A doctor will examine the skin all over the body. If melanoma is suspected, a biopsy will be performed. In a biopsy, a sample of skin from the abnormal lesion is removed. In some cases, the entire abnormal area is removed. This is examined under a microscope to diagnose melanoma. 

What is the Treatment for Melanoma?

Treatment for melanoma usually depends on the stage of the cancer and includes:

  • Surgery to remove the cancer
  • Chemotherapy
  • Radiation therapy
  • Immunotherapy 
  • Targeted therapy

What is the Staging for Melanoma?

The staging system most often used for melanoma is the American Joint Committee on Cancer (AJCC) TNM system, which is based on 3 factors:

  • T: The extent of the primary tumor (T)
  • N: Has cancer spread to nearby lymph nodes (N)
  • M: Has the cancer spread (metastasized – M) to different sites

Following is a full description of melanoma staging:

  • Stage 0: The cancer is confined to the outermost skin layer (Tis). It has not spread to nearby lymph nodes (N0) or to distant parts of the body (M0). 
  • Stage I: The tumor is no more than 2mm thick and might or might not be ulcerated (T1 or T2a). Cancer has not spread to nearby lymph nodes (N0) or to distant parts of the body (M0). This stage is also known as melanoma in situ.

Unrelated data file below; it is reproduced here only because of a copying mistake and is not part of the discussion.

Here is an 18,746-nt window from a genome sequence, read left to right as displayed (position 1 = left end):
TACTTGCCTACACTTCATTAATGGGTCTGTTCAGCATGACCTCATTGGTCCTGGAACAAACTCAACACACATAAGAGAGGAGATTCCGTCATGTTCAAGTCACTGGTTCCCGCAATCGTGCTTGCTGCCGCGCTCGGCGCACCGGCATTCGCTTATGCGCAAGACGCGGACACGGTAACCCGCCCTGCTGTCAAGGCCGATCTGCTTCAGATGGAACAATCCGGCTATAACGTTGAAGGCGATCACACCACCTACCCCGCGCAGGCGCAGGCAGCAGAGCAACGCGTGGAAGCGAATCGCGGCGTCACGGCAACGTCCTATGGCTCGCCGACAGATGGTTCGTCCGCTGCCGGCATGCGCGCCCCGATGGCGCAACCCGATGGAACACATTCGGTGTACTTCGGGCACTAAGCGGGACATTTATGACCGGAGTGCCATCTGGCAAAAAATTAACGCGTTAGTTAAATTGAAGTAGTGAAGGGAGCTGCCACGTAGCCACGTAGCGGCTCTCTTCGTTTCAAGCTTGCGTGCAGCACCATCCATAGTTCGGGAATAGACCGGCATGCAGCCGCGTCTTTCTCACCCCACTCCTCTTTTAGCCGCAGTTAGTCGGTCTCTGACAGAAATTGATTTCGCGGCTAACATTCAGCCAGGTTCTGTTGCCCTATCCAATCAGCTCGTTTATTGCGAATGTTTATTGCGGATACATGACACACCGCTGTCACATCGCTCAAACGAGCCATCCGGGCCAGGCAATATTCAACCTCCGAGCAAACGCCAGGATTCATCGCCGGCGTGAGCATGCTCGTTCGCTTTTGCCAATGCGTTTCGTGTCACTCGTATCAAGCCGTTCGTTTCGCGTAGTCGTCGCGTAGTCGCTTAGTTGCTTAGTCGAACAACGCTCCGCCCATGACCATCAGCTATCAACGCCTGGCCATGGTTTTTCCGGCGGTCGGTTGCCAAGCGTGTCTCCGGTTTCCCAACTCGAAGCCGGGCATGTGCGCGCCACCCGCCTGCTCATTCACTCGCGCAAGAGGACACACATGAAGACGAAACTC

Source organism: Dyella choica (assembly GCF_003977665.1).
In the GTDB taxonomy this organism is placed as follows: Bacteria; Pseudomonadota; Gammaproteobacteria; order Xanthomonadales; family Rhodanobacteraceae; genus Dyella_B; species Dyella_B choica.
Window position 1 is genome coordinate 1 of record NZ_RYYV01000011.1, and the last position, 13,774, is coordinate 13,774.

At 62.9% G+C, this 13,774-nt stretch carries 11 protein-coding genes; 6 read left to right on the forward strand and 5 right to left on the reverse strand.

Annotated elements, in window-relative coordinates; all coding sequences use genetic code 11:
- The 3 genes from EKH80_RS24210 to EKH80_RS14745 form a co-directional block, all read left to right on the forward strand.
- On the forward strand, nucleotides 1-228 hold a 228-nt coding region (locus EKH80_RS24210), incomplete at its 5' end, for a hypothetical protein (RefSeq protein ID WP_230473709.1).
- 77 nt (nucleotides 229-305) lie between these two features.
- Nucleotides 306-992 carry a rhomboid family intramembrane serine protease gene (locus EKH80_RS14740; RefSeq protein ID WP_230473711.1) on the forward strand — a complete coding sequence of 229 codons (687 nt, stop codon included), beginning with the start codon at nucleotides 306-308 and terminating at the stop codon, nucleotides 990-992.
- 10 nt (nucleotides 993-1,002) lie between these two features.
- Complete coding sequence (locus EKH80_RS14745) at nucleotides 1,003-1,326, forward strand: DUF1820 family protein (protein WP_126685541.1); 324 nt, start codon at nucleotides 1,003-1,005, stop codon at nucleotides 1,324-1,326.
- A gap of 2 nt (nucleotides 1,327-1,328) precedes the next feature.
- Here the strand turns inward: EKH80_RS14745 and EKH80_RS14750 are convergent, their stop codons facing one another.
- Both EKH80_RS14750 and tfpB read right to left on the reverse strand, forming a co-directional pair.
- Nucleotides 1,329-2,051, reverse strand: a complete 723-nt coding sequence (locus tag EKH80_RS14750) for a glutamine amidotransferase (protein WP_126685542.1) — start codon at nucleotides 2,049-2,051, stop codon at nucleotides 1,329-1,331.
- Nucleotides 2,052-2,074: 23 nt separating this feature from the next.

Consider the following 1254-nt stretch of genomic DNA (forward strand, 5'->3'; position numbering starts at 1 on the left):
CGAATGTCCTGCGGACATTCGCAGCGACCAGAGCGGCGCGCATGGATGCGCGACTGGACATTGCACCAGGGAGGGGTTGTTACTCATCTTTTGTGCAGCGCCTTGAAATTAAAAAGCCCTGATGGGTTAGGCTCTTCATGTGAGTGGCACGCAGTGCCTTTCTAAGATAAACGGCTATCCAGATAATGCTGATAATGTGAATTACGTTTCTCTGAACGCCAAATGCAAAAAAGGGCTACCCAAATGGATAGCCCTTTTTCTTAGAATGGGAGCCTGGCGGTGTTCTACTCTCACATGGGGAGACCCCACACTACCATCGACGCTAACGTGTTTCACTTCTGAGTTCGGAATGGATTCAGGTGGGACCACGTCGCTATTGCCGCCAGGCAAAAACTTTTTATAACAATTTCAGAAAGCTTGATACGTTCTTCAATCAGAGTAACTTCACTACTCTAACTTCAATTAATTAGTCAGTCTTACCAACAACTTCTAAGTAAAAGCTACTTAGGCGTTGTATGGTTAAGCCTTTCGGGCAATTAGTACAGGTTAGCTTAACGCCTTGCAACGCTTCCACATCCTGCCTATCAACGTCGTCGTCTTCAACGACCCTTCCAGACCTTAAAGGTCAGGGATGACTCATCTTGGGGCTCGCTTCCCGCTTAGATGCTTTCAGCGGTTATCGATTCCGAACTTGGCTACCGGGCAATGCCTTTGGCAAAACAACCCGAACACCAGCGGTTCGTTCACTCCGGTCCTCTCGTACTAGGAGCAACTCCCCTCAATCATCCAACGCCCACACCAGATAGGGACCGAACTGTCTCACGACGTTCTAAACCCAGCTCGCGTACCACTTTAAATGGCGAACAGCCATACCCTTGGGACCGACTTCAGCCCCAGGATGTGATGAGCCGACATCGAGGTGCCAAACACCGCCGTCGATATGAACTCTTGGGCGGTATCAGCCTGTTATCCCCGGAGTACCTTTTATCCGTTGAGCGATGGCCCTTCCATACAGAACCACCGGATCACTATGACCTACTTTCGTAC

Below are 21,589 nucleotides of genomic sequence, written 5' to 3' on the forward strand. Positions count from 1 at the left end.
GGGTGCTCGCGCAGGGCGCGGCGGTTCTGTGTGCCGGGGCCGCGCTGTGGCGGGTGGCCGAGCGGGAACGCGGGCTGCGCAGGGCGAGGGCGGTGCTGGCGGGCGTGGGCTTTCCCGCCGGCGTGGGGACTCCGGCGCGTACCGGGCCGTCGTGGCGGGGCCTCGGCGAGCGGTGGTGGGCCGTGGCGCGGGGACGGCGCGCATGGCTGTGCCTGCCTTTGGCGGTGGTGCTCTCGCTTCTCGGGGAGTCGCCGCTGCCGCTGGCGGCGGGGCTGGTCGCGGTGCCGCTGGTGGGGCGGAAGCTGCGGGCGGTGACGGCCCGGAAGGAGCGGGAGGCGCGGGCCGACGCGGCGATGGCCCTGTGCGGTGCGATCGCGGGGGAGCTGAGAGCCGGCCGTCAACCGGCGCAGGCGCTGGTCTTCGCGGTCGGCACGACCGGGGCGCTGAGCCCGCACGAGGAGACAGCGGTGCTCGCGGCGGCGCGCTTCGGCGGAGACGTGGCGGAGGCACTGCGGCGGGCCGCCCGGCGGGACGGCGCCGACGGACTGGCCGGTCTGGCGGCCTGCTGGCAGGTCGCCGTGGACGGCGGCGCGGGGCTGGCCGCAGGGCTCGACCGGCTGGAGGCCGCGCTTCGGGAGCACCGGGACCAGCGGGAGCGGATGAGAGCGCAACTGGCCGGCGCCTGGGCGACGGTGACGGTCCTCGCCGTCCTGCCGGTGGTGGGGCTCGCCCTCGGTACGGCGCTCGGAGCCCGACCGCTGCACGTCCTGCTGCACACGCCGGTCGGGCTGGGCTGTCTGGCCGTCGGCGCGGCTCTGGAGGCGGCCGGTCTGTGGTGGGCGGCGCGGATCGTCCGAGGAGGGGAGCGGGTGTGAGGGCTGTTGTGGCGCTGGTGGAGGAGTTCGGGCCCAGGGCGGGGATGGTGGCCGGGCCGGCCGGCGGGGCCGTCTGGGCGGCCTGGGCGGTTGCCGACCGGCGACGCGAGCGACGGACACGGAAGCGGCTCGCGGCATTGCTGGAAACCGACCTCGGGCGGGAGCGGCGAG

• Stage II: The tumor is more than 1 mm thick (T2b or T3) and may be thicker than 4 mm (T4). It might or might not be ulcerated. Cancer has not spread to nearby lymph nodes (N0) or to distant parts of the body (M0).
  • Stage IIIA: The tumor is no more than 2 mm thick and might or might not be ulcerated (T1 or T2a). Cancer has spread to 1 to 3 nearby lymph nodes, but it is so small it is only seen under the microscope (N1a or N2a). It has not spread to distant parts of the body (M0).
  • Stage IIIB: There is no sign of the primary tumor (T0) AND:
    • Cancer has spread to only one nearby lymph node (N1b) OR 
    • It has spread to very small areas of nearby skin (satellite tumors) or to skin lymphatic channels around the tumor (without reaching the nearby lymph nodes) (N1c)
    • It has not spread to distant parts of the body (M0). OR
    • The tumor is no more than 4 mm thick and might or might not be ulcerated (T1, T2, or T3a) AND:  
    • Cancer has spread to only one nearby lymph node (N1a or N1b) OR 
    • It has spread to very small areas of nearby skin (satellite tumors) or to skin lymphatic channels around the tumor (without reaching the nearby lymph nodes) (N1c) OR
    • It has spread to 2 or 3 nearby lymph nodes (N2a or N2b)
    • It has not spread to distant parts of the body (M0).
  • Stage IIIC: There is no sign of the primary tumor (T0) AND:
    • Cancer has spread to 2 or more nearby lymph nodes, at least one of which could be seen or felt (N2b or N3b) OR
    • It has spread to very small areas of nearby skin (satellite tumors) or to skin lymphatic channels around the tumor, and it has reached the nearby lymph nodes (N2c or N3c) OR
    • It has spread to nearby lymph nodes that are clumped together (N3b or N3c)
    • It has not spread to distant parts of the body (M0). OR
    • The tumor is no more than 4 mm thick, and might or might not be ulcerated (T1, T2, or T3a) AND: 
    • Cancer has spread to very small areas of nearby skin (satellite tumors) or to skin lymphatic channels around the tumor, and it has reached nearby lymph nodes (N2c or N3c) OR